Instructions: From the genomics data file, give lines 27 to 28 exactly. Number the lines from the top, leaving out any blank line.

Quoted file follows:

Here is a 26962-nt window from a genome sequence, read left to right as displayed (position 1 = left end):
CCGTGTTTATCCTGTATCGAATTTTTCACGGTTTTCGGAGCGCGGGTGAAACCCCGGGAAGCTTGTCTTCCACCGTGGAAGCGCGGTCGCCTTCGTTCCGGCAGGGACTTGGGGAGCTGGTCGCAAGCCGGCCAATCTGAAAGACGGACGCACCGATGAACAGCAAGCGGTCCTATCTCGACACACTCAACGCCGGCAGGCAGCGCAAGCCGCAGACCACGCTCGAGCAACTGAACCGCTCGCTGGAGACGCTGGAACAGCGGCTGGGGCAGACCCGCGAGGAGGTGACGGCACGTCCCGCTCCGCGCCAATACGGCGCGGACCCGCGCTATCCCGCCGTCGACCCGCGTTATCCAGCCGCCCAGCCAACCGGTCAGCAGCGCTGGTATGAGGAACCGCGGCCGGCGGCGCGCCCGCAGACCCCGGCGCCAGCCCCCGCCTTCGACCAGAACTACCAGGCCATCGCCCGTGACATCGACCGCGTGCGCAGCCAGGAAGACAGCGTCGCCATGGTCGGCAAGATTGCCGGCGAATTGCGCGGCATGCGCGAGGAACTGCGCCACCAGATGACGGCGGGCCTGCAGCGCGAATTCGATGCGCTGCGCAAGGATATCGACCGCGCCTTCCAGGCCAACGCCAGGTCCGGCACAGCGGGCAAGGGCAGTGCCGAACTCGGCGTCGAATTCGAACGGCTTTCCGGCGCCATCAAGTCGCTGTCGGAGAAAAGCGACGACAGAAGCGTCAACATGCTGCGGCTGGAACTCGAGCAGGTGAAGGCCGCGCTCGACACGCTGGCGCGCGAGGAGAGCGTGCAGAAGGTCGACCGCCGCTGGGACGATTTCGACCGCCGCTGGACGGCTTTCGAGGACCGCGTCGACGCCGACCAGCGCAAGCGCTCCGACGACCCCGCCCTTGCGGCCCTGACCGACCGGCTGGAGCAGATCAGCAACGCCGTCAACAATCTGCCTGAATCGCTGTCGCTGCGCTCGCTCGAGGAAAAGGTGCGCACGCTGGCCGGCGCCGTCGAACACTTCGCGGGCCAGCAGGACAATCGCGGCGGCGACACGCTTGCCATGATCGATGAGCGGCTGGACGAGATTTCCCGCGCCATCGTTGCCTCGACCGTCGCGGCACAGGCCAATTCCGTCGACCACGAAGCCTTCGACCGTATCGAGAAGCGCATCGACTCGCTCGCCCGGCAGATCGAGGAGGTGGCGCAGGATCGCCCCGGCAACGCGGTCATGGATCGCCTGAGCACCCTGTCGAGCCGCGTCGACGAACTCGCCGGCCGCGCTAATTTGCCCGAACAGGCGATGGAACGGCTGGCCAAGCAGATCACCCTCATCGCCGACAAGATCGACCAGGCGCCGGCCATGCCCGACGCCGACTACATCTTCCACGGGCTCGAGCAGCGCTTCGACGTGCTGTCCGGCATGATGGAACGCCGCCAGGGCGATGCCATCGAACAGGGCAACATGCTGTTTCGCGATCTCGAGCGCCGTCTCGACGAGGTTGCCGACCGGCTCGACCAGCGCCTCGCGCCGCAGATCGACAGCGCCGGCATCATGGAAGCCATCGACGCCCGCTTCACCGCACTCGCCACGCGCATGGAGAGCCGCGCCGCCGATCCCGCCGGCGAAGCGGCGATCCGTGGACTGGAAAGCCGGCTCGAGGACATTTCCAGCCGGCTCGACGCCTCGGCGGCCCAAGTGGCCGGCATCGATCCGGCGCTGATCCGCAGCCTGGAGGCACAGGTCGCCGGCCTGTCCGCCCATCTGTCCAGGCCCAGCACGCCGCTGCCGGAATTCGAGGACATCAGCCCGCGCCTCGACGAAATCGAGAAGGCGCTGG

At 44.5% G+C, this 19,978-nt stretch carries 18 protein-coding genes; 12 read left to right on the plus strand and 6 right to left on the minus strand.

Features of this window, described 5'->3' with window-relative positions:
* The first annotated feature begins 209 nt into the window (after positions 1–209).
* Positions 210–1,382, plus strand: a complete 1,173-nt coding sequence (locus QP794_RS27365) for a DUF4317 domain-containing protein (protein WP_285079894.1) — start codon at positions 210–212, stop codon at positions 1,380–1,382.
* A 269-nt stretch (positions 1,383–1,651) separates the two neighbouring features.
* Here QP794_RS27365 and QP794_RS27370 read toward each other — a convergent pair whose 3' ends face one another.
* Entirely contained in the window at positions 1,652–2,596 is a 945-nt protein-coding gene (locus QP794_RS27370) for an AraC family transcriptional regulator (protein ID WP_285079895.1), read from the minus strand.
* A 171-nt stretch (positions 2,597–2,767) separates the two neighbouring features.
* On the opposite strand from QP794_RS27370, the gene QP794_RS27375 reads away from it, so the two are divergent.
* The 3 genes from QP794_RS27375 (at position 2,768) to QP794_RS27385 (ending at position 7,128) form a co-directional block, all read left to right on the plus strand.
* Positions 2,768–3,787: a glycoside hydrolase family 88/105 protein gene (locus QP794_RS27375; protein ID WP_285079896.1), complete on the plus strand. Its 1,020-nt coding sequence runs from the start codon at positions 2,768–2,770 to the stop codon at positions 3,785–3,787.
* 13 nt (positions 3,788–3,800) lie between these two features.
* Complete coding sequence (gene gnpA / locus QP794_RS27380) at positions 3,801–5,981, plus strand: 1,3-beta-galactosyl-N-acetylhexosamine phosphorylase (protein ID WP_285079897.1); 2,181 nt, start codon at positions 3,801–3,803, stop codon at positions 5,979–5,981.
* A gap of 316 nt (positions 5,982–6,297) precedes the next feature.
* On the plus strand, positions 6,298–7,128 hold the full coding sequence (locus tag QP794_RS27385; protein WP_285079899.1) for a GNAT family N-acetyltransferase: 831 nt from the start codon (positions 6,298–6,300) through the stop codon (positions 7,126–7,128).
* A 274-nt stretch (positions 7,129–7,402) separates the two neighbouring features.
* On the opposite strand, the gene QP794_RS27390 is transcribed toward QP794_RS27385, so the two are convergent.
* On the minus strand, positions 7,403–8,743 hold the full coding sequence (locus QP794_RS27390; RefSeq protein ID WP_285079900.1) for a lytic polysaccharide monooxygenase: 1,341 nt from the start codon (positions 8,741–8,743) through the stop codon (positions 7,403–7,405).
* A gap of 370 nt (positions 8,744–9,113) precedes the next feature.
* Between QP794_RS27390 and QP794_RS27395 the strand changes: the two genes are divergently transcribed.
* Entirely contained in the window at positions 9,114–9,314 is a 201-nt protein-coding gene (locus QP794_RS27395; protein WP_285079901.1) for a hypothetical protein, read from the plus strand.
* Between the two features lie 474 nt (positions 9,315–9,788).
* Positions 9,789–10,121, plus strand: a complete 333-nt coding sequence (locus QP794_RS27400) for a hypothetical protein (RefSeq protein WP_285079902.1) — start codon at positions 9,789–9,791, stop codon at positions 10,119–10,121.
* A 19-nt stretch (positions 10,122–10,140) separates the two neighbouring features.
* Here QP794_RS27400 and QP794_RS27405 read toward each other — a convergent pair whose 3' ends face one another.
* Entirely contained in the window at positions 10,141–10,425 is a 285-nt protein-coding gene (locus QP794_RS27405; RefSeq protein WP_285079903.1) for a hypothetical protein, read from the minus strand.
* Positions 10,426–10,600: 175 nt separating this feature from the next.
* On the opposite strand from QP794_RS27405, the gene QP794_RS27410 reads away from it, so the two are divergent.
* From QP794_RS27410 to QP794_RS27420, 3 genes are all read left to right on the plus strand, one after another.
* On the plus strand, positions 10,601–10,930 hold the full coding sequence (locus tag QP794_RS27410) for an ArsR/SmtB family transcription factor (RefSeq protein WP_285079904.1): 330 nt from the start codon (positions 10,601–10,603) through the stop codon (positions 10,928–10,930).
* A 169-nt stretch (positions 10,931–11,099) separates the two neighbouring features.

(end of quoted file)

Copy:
* Here QP794_RS27400 and QP794_RS27405 read toward each other — a convergent pair whose 3' ends face one another.
* Entirely contained in the window at positions 10,141–10,425 is a 285-nt protein-coding gene (locus QP794_RS27405; RefSeq protein WP_285079903.1) for a hypothetical protein, read from the minus strand.